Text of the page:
The FDA’s focus on HFE/UE (Human Factor Engineering and Usability engineering) validation and risk mitigation affected by a device design and user manual has resulted in an increased need for Human Factor Studies. As part of risk management in the design phase and with the final finished product, only use by the intended user can verify the mitigation of risk and validate the safe use of your design. Smith Associates’ simulated use studies by the lay person and the professional have assisted many of our clients in their 510k submission. Our study groups include the range of study participants from the professional to the lay user. Visit us on facebook.
For the results of the human factors validation testing to demonstrate safe and effective use by users in the United States, the participants in the testing should reside in the US. Studies performed in other countries or with non-US residents may be affected (positively or negatively) by different clinical practices that exist in other countries, different units of measure used, language differences that change the way labeling and training are understood.
FDA Guidance - Applying Human Factors and Usability Engineering to Medical Devices
As part of Design Control and Risk Analysis, the user interface as validated by the intended user is a necessary part of design control activities and eventually a part of the 510k submission process, either traditional or modification. Mitigation of user error by product design and User Manuals can only by verified by the intended user in their use environment. User error is considered a nonconformity and is appropriately addressed under design control before the final human factor study which will be final verification of the mitigation of potential risks of misuse by the intended user.
Human Factor Studies that may include usability, user manual review, simulated use in the clinical setting, or by the lay user in the home setting, is becoming a more common requirement in 510ks and in vitro diagnostics. The home user of medical devices or in vitro diagnostics devices that may be prescribed by the physician or purchased over the counter are now part of the final validation of your device's use and user instruction. FDA is also requiring user verification of instructions in the hospital setting or physician setting for certain classifications of devices, or for user interface innovations in old technology.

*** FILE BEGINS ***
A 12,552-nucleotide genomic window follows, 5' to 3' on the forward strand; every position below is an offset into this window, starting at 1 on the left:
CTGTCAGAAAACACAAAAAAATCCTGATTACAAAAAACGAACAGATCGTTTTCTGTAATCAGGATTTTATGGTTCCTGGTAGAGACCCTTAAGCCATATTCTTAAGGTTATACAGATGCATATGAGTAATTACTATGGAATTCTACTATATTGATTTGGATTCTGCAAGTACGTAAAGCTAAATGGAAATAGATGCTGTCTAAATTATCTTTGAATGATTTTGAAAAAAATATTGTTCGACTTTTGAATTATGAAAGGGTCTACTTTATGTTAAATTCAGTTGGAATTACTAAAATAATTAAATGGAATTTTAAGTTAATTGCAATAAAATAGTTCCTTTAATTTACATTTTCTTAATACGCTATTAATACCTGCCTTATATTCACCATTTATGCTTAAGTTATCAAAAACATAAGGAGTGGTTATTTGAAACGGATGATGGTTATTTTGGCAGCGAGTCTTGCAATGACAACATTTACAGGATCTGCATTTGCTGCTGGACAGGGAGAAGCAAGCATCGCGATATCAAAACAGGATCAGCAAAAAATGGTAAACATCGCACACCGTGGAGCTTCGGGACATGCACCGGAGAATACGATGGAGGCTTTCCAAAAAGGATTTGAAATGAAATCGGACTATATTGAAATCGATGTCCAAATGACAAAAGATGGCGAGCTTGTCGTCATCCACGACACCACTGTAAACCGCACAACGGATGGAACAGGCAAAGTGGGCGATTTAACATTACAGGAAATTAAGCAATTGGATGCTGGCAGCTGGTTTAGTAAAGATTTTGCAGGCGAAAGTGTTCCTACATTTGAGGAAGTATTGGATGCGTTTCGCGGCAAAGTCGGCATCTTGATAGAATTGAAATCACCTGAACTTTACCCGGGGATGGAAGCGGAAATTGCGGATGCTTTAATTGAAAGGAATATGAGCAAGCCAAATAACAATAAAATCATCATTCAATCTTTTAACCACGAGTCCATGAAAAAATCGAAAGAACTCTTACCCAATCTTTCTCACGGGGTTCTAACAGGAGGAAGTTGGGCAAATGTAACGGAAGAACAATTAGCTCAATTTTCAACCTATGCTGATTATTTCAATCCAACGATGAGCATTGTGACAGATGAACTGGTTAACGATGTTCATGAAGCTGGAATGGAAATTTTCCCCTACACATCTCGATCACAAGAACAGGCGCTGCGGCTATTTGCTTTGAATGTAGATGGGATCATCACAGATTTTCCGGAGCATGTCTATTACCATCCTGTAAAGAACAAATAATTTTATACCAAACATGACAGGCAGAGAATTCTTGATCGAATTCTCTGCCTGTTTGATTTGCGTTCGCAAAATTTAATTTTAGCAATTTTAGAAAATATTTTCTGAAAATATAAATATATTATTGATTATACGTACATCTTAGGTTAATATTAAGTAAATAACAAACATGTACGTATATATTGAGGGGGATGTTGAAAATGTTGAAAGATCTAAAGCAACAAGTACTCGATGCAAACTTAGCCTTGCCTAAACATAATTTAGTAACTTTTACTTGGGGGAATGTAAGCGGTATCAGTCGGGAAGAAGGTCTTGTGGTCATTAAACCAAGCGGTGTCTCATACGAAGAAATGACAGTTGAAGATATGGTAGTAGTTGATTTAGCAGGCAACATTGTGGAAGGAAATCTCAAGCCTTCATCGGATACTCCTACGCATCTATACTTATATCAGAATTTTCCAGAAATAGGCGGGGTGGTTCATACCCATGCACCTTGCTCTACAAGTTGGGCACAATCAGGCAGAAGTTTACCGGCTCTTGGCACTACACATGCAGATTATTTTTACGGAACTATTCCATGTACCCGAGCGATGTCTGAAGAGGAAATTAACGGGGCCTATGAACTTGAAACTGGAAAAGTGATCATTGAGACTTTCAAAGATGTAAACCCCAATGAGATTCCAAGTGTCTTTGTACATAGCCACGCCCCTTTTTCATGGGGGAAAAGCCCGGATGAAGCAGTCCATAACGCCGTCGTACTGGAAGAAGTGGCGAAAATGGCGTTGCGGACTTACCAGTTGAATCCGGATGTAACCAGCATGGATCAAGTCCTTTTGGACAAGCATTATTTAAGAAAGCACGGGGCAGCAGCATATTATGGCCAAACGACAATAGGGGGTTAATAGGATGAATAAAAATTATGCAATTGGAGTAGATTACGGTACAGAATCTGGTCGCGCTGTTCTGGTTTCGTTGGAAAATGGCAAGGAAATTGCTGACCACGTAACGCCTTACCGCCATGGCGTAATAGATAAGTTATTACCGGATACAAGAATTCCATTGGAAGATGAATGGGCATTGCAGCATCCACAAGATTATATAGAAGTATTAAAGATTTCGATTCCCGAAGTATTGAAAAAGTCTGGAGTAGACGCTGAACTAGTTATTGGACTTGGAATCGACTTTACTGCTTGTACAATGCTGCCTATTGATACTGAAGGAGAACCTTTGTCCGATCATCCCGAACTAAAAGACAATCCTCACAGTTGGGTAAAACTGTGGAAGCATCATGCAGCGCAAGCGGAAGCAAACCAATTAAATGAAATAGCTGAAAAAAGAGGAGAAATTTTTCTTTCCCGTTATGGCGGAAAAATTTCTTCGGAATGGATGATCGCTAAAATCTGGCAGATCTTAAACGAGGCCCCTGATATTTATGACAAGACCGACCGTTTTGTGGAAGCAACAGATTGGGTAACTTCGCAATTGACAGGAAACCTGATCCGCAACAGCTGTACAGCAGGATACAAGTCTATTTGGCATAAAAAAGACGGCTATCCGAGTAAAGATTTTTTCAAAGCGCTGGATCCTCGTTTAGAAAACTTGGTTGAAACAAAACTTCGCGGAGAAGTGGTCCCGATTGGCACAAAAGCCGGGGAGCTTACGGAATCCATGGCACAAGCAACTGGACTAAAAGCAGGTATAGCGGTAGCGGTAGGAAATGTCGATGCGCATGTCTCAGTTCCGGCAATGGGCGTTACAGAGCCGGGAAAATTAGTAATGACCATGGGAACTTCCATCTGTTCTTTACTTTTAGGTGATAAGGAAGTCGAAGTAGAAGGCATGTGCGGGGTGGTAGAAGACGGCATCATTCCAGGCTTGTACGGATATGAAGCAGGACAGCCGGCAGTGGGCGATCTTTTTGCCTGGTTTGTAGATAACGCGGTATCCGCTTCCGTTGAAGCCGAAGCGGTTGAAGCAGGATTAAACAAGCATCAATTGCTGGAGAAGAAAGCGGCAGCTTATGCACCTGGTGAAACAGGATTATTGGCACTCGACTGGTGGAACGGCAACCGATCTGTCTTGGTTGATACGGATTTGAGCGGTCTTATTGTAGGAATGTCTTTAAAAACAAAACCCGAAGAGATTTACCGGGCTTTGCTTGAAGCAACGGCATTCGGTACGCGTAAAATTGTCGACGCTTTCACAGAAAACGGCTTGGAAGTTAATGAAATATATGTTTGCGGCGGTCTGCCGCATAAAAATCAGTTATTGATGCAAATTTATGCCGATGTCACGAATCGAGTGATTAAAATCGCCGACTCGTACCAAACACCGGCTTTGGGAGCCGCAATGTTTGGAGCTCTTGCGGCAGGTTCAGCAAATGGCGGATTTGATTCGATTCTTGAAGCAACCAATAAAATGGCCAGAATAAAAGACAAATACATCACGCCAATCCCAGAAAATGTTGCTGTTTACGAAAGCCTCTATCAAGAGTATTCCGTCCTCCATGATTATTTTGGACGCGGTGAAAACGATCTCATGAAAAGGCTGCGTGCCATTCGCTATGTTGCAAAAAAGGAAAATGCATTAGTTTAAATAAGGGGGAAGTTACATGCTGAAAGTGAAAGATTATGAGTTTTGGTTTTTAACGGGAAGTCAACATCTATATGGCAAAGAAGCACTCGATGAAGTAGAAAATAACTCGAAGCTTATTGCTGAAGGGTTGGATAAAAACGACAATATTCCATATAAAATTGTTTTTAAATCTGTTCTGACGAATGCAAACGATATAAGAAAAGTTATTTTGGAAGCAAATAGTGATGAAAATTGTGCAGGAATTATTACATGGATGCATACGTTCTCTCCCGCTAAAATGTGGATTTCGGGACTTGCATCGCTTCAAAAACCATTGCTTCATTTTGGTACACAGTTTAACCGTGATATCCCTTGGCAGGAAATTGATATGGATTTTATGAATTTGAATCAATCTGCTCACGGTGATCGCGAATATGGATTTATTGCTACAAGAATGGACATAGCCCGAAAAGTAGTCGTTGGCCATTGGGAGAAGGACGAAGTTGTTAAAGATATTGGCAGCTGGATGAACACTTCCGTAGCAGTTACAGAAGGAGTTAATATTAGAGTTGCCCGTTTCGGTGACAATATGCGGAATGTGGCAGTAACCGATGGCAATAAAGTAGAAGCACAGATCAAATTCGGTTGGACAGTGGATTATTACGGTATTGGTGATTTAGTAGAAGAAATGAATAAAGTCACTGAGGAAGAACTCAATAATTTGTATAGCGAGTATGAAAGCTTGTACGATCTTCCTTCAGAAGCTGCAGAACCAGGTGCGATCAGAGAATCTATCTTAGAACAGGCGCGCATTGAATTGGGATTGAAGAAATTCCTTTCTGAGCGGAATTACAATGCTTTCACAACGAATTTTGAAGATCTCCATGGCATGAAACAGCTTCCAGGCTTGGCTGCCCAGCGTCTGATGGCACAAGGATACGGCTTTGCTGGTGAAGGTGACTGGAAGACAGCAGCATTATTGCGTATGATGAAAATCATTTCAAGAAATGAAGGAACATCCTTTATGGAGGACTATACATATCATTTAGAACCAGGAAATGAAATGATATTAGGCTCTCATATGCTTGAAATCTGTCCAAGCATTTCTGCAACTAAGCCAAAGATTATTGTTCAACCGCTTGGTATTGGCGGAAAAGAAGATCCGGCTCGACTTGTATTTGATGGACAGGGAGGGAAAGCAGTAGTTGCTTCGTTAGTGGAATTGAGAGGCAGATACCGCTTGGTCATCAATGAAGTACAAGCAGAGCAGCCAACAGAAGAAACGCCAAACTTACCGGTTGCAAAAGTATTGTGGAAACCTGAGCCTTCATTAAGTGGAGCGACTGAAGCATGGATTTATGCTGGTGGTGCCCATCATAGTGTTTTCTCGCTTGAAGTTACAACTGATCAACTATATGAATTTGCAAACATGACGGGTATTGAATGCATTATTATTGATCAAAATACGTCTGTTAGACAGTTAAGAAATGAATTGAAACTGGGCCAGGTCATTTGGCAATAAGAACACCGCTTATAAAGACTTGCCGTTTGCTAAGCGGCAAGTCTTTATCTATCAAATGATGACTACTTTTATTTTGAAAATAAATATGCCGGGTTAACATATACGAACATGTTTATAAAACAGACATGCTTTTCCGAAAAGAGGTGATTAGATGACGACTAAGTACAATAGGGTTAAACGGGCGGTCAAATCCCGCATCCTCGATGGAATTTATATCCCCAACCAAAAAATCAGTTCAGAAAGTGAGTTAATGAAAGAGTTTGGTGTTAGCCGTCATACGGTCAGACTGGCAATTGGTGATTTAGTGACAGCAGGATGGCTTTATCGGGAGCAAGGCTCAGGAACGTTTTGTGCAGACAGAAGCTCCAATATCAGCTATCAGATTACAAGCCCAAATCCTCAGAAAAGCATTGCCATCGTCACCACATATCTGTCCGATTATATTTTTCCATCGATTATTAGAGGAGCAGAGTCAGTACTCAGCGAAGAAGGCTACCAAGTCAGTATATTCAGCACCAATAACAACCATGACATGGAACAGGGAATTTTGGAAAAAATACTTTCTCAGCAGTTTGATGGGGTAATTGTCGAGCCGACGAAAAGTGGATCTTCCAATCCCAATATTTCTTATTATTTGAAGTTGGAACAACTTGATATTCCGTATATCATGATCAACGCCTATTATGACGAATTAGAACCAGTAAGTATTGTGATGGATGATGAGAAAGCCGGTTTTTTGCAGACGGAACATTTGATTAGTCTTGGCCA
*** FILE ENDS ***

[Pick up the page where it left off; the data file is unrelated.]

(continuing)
Smith Associates has been writing protocols, case report forms and administrative plans for 510k Human Factors/Usability Studies and IDE submissions clinical trials since the late 90’s and actually conducting human factors/usability and simulated use studies since 2002. Our extensive experience includes:
Our Human Factor Studies have included OTC monitoring devices and in vitro diagnostic devices, such as blood glucose devices, spirometers, massagers, cardiac monitors, low level lasers, patient phone and computer interface apps. Clinical studies have included clinician phone, tablet and computer interface products besides performance testing for hospital use devices, such as safety syringes, safety catheters, sharps containers and safety blood collection devices, negative pressure wound devices, and an ever increasing number of Class II devices.
"Simulated use testing (also called usability testing and, occasionally, user testing) involves systematic collection of data from users (participants) using a device (or device component or system) in realistic situations. Data are obtained in a variety of ways, including subjective user feedback, manual and automated measures of user performance, and direct observation."
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